Turkish Quinoa Pilaf With Chickpeas, Kale and Pomegranate

by | Nov 16, 2008

A couple weeks ago the New York Times health section featured several recipes using quinoa (keen-wah), a small, round ancient seed from Peru that can be used much like a cereal grain.

Because I had all the ingredients on hand, I decided to make this recipe for Quinoa Pilaf With Chickpeas, Pomegranate and Spices. I must admit, while it sounded good I did not expect to like it as much as I did.
I did not have an onion, but I had leeks so I used them instead. This made the recipe faster since leeks only require 1-2 minutes of cooking before additional ingredients are added.
Also, I do not have a spice grinder so I added slightly smaller amounts of already ground spices instead of toasting and grinding them myself. I just eye-balled the amounts using a teaspoon measure.
The recipe says that canned chickpeas (aka garbanzo beans) are fine, but I prefer to make my own. In my opinion, homemade beans are much better than canned. However, I have the luxury of having a pressure cooker in the house, which reduces cooking time for beans to about 25 minutes (including depressurization). Otherwise beans require at least an hour to cook. They also require several hours of soaking. Since beans are one of my most reliable and affordable protein sources, this process is worth it for me. If you would rather just crack open a can, that is your call.
Finally, I wanted a little more green in my meal so I steamed half a bunch of dinosaur kale. To prepare, I cut it up into bite sized pieces and steamed it for 8-10 minutes. I salted it then added it to the quinoa after I added the chickpeas. I strongly recommend adding kale if you plan to use this recipe as a main course. It was delicious!
Adaptation of New York Times Quinoa with Chickpeas, Pomegranate and Spices (with kale):
  • 1 teaspoon(ish) cumin
  • 3/4 teaspoon(ish) coriander
  • 2 tablespoons extra virgin olive oil
  • 1 medium leek, chopped
  • 1/2 teaspoon salt
  • 2 garlic cloves, minced
  • 4 cups cooked quinoa, (1 c. dry)
  • 1 cup cooked chick peas (canned are fine), rinsed
  • 1/4 cup pomegranate seeds

Rinse and chop kale and place in steam basket over shallow water. Cover and steam 8-10 minutes. This step is particularly important for dinosaur kale, which can be very tough. If you are using traditional kale, reduce cooking time accordingly. Cook until tender then sprinkle with sea salt.

Adjust a frying pan to medium heat and add 1 tablespoon of the olive oil. Add the leek and cook, stirring often, until tender, about 2 minutes. Add the garlic and salt, stir together for about half a minute, and stir in the cumin and coriander. Add the remaining olive oil and stir in the quinoa, chick peas, kale and 3 tablespoons of the pomegranate seeds. Stir over medium heat to heat through, several minutes. Taste and adjust salt.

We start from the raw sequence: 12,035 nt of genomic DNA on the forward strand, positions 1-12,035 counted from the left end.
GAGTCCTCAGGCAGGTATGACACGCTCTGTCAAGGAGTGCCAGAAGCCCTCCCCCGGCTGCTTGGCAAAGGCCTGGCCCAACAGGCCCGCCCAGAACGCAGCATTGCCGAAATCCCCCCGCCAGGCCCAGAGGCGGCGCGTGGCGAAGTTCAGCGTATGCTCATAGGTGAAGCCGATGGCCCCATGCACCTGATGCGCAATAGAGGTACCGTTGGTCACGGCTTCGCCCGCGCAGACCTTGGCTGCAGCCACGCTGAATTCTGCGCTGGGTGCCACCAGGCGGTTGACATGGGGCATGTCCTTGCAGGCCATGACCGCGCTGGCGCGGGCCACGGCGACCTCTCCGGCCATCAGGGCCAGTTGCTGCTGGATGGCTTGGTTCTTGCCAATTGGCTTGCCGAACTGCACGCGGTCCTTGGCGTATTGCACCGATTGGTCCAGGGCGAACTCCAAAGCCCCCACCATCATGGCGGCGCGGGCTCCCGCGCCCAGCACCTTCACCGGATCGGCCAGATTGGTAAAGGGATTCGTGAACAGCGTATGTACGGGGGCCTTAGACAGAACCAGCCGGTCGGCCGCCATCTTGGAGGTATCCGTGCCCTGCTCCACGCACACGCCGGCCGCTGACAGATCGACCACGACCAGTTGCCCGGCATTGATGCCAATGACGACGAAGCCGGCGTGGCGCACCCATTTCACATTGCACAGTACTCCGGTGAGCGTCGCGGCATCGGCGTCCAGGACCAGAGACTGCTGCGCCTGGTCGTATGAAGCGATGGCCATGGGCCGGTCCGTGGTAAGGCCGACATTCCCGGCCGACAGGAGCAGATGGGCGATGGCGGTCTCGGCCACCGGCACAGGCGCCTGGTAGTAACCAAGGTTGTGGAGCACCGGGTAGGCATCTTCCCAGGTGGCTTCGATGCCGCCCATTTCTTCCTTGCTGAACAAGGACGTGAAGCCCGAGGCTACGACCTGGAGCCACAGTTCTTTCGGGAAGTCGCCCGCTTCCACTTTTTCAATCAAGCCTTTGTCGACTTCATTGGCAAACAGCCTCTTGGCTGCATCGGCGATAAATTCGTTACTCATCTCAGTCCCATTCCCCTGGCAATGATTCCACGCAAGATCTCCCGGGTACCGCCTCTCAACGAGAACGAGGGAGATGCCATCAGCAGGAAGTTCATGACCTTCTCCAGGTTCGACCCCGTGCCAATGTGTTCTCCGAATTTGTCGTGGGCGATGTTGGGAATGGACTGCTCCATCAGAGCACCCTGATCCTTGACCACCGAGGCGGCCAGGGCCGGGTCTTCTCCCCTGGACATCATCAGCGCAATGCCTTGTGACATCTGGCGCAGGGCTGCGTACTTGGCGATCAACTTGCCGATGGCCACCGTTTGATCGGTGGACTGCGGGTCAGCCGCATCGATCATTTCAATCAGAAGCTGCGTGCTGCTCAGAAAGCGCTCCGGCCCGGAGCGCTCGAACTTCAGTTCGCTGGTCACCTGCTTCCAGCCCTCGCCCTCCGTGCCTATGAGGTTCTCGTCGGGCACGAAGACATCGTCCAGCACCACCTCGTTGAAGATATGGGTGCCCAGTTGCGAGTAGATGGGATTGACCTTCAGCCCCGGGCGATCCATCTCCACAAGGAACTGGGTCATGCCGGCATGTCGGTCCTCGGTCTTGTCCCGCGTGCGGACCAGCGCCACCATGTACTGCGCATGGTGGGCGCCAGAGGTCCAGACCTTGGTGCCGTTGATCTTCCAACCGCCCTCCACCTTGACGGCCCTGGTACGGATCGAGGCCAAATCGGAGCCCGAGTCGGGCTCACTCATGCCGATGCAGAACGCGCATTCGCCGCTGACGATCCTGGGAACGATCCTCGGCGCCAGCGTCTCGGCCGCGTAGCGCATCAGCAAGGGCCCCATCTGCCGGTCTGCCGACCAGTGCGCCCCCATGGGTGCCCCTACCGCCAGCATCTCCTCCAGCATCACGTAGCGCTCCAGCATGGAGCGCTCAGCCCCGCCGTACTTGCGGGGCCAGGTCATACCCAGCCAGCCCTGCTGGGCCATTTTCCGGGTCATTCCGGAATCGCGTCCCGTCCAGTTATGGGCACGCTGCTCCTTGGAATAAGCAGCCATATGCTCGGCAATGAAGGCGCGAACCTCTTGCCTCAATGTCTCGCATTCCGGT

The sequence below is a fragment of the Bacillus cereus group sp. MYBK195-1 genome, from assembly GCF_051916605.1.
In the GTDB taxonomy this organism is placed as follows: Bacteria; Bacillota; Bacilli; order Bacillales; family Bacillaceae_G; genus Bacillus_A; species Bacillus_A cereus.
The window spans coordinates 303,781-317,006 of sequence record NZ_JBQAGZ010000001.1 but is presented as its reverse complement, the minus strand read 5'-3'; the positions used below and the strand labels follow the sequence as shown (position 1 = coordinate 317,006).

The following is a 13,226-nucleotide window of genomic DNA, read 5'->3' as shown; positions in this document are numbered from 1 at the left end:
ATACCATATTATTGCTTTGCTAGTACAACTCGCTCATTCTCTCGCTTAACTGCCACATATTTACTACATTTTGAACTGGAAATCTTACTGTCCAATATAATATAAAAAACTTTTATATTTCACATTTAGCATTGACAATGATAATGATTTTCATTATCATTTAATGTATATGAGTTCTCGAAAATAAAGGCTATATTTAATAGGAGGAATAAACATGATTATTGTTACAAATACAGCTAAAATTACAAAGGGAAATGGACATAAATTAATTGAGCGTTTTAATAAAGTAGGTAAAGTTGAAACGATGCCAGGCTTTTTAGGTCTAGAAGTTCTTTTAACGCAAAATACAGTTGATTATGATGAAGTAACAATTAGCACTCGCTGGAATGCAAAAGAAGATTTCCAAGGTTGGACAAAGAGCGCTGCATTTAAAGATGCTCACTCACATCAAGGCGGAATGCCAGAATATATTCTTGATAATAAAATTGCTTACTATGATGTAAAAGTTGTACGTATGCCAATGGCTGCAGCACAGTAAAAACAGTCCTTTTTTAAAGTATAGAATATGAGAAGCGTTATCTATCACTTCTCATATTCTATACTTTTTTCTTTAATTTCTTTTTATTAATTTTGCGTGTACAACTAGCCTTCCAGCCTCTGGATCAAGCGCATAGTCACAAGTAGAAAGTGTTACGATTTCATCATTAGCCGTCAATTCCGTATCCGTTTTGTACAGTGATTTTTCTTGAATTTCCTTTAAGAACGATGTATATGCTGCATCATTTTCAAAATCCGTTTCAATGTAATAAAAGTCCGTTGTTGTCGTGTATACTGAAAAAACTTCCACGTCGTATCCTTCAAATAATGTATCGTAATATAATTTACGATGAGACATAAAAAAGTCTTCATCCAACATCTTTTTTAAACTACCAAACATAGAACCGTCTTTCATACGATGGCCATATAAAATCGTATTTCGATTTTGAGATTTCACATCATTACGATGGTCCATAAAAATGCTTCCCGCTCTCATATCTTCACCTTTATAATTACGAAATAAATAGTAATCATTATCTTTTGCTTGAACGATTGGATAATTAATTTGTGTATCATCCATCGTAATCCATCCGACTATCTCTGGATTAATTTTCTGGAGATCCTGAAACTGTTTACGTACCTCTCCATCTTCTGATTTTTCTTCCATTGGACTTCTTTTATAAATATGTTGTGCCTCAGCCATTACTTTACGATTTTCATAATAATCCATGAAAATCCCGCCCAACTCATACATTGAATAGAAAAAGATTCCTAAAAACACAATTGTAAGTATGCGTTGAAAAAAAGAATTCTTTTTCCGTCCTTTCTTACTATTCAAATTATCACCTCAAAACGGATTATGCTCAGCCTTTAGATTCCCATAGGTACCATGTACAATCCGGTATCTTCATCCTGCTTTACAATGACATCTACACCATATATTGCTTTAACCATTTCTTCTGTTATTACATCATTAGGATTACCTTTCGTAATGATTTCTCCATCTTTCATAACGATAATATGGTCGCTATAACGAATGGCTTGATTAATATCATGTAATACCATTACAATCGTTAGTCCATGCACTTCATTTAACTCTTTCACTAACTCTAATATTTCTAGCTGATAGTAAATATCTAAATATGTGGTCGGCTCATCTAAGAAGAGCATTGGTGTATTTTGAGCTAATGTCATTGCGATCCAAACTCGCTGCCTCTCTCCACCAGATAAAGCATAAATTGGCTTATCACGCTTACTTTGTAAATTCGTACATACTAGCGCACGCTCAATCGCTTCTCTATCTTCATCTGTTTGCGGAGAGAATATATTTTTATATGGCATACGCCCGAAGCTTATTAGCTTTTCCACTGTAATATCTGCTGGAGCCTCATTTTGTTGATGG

Transfer to a platter or wide bowl and decorate with the remaining pomegranate seeds. You can also mold the pilaf into 1/2-cup ramekins or timbales and unmold onto the plate, then decorate with pomegranate seeds.
Leftover pilaf can be stored in the refrigerator for several days. Picture above was after 3 days, and it was still beautiful. Only the pomegranate seeds started losing color after awhile, but they were still tasty. Reheat 1-2 minutes in the microwave.
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Move It, Don’t Stretch It

by | Nov 3, 2008

A recent New York Times article questions the conventional wisdom of the value of stretching before a workout. Instead, the best way to prepare for physical exertion is a brief, easy cardio workout followed by a series of sport-specific movements designed to loosen joints and increase blood flow to the muscles you will be using.

Multiple research studies over the last several decades have shown that stretching does not help prevent injury during a workout. Even more surprising is that stretching appears to actually weaken the muscle for a period of up to 30 minutes following the stretch, thereby hurting overall performance.

But this does not mean you should skip your workout warm up. Scientists now recommend that you begin your workout with a light, 5-10 minute aerobic exercise, such as a jog. This movement will increase blood flow to your muscles and make them more pliable and ready for additional exertion.

To improve performance in a specific sport, dynamic stretching is recommended. Dyamic stretching is a way to stretch muscles while moving, a practice that actually does appear to increase muscle power, flexibility and range of motion. Data is also emerging that it reduces risk of injury.

The goal of dynamic stretching is to perform “range-of-motion exercises that activate all of the joints and connective tissue that will be needed for the task ahead,” says Team Running USA coach, Terrence Mahon. For example, runners should do movements that activate hip and knee joints (such as squats and lunges), while golfers should perform shoulder and back movements.

That’s right, even golfers can improve performance with dynamic stretching.

A few of the best dynamic stretches are described in the article.

In sum, the new recommendation for beginning a workout is an easy, 5-10 minute aerobic exercise followed by a five minute recovery, and then a series of dynamic stretches appropriate for your sport. It is important that you complete this warm up immediately before you begin your training. Waiting too long (30 minutes) before beginning your workout can be detrimental, increasing muscle stiffness.

Although I read and believe the accuracy of this story, I think it will be hard for me to stop touching my toes and hanging my heels off a stair before going on a run. It is such a regular part of my routine and feels so natural. But according to this article that may actually be hurting my run.

What do you guys think?

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